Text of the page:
Although the University only received its current name in 1986, it has been providing technical education for over 170 years. We position ourselves as an open academic community which, through its scientific personnel and graduates, is represented throughout the academic world and is rooted in our own regional and national, social and economic environment.
We offer 16 Bachelor’s programmes and over 35 Master’s programmes in the fields of science, engineering and design. All our Master’s programmes are taught in English, as well as (at the moment) the Bachelor’s programmes Aerospace Engineering and Applied Earth Sciences; our other bachelor’s programmes are offered in Dutch.
Research at TU Delft encompasses virtually the entire spectrum of engineering sciences and it is this breadth that forms the basis for TU Delft's strong scientific profile. The research questions we tackle are strongly inspired by important future challenges facing society.
TU Delft Career Centre works with students, PhDs, PDEngs and young alumni to help them build their employability and career management skills by providing a range of careers workshops, programs and resources. In addition, we work closely with employers, professional organisations and alumni to create positive connections between them, the University and students.
The Global Student Satisfaction Awards empower students across the globe to determine the best universities of 2019. By rating institutions on a scale from 1 to 5, on multiple studies-related questions, we found the top educators in the world.Learn more about the Global Student Satisfaction Awards
Delft is well known for being a friendly city with a lively student population. It is the city with the largest number of active student societies in the Netherlands. You could also join a study association (studievereniging). Study associations are attached to a particular programme, whereas student societies are open to all.
Make sure to arrange your accommodation before arriving in the Netherlands, as you are officially required to register a valid Dutch address within 5 days after arrival in the Netherlands. TU Delft suggests three ways to arrange accommodation. See below for information on each of these options:
It is Open Access Week this week. At TU Delft OPEN Publishing, the TU Delft scientific publisher, academic staff can get help with the open access publishing of books, journals and textbooks. Researchers Baukje Kothuis and Junzi Sun are already using this service.
For all your questions relates specifically to ICT, you can go to one of the five Student IT Desks (S.I.D.). Every Student IT Desk is staffed by students whose own knowledge and experiences mean that they enjoy providing assistance to you.
TU Delft advises all students to have sufficient medical insurance and personal liability insurance. It is your own responsibility to be sufficiently insured on the date of your departure to the Netherlands.
Daily, about 27.000 people travel across our campus: students, scientists, visitors, and employees of the university and the companies on campus. Stretching over 161 hectares, the campus is larger than downtown Delft, and one of the largest university campuses in the world.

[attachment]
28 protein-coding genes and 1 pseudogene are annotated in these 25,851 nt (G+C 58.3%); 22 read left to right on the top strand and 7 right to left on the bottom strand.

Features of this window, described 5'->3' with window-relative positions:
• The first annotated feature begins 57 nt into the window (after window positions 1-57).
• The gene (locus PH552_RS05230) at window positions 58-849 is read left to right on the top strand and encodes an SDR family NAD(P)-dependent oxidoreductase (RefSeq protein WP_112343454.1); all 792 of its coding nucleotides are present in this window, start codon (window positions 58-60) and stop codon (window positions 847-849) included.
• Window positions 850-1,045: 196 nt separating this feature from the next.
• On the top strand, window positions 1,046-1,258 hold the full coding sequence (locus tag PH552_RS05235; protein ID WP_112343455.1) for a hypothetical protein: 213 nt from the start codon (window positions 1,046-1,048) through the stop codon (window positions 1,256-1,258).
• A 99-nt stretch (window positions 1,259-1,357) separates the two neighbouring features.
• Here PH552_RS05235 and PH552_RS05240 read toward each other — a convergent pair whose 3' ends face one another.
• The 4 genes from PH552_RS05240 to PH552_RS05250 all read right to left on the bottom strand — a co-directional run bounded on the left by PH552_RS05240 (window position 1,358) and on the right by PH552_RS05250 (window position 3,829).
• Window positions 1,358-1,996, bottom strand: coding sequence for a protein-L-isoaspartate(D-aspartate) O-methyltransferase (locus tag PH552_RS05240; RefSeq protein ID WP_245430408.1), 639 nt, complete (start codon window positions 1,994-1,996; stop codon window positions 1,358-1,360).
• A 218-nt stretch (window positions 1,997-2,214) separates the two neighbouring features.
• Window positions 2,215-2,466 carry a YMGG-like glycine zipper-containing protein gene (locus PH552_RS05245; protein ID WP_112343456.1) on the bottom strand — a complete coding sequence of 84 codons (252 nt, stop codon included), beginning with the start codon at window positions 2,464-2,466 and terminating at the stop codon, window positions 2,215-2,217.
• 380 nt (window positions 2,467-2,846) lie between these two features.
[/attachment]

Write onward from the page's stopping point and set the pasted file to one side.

The campus has been equipped with an extensive bicycle and pedestrian road network. The TU Delft campus has a green, parky character. Large parts of the campus are therefore only accessible on foot, by bike, or public transport. For motorists there is the campus ring road, which circles the entire campus. Clear signage on the campus ring guides you easily to the central parking lots. From there, every destination is reachable on foot.
On the TU Delft campus, you will also find the Unit Sport & Culture. As a student, you will be eligible to buy a sports card at a reduced rate. The card entitles you to unrestricted participation in sports training and courses. The cultural programme comprises a varied range of courses and workshops relating to music, theatre, dance, design, media, technology and many others.
Every programme at TU Delft has its own study association. A study association represents student interests, organises programme-based activities, such as study trips and excursions, and provides entertainment. Members of a study association usually benefit from substantial discounts on the textbooks:
My overall study experience was good. I expected the lab sessions to be a notch higher than other universities and it certainly proved to be true. But initially I felt that, I had to study lot of unwanted subjects that were not even related to my core subject.
Studying in TU Delft is not easy. You need to be organised, passionate and sur of what you are doing. If sciences are your thing, then go for it. Also, all TU Delft students have the same basics classes about general subjects, such as Maths, Physics or Chemistry. As an AES student, I had some extra courses in Geology.
good opportunities because of famous alumni but it's upto you if you want to make use of it no real teaching imparted and you have to teach yourself
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